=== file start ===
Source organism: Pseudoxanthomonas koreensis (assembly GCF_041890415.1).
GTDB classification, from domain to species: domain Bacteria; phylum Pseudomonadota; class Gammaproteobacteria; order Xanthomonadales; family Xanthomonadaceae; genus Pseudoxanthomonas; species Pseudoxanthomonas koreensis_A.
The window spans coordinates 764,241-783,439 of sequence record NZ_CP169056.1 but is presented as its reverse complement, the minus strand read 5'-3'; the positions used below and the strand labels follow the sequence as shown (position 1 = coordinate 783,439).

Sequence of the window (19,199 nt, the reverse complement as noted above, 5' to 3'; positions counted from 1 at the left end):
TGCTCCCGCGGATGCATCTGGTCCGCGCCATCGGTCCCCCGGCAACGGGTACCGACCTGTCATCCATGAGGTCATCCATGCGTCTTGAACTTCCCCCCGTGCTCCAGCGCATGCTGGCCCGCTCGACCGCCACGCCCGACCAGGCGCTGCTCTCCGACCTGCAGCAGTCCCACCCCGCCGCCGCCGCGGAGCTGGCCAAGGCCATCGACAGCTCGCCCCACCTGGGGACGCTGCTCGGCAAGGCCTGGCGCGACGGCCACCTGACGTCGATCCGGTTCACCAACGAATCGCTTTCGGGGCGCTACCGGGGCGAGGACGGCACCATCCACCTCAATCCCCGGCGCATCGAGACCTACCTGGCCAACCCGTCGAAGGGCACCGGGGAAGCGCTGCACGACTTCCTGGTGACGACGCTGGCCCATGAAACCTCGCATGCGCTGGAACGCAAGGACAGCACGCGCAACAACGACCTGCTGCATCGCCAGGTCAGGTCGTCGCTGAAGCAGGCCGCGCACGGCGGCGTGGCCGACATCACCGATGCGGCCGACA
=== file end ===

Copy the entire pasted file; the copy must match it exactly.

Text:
Source organism: Pseudoxanthomonas koreensis (assembly GCF_041890415.1).
GTDB classification, from domain to species: domain Bacteria; phylum Pseudomonadota; class Gammaproteobacteria; order Xanthomonadales; family Xanthomonadaceae; genus Pseudoxanthomonas; species Pseudoxanthomonas koreensis_A.
The window spans coordinates 764,241-783,439 of sequence record NZ_CP169056.1 but is presented as its reverse complement, the minus strand read 5'-3'; the positions used below and the strand labels follow the sequence as shown (position 1 = coordinate 783,439).

Sequence of the window (19,199 nt, the reverse complement as noted above, 5' to 3'; positions counted from 1 at the left end):
TGCTCCCGCGGATGCATCTGGTCCGCGCCATCGGTCCCCCGGCAACGGGTACCGACCTGTCATCCATGAGGTCATCCATGCGTCTTGAACTTCCCCCCGTGCTCCAGCGCATGCTGGCCCGCTCGACCGCCACGCCCGACCAGGCGCTGCTCTCCGACCTGCAGCAGTCCCACCCCGCCGCCGCCGCGGAGCTGGCCAAGGCCATCGACAGCTCGCCCCACCTGGGGACGCTGCTCGGCAAGGCCTGGCGCGACGGCCACCTGACGTCGATCCGGTTCACCAACGAATCGCTTTCGGGGCGCTACCGGGGCGAGGACGGCACCATCCACCTCAATCCCCGGCGCATCGAGACCTACCTGGCCAACCCGTCGAAGGGCACCGGGGAAGCGCTGCACGACTTCCTGGTGACGACGCTGGCCCATGAAACCTCGCATGCGCTGGAACGCAAGGACAGCACGCGCAACAACGACCTGCTGCATCGCCAGGTCAGGTCGTCGCTGAAGCAGGCCGCGCACGGCGGCGTGGCCGACATCACCGATGCGGCCGACA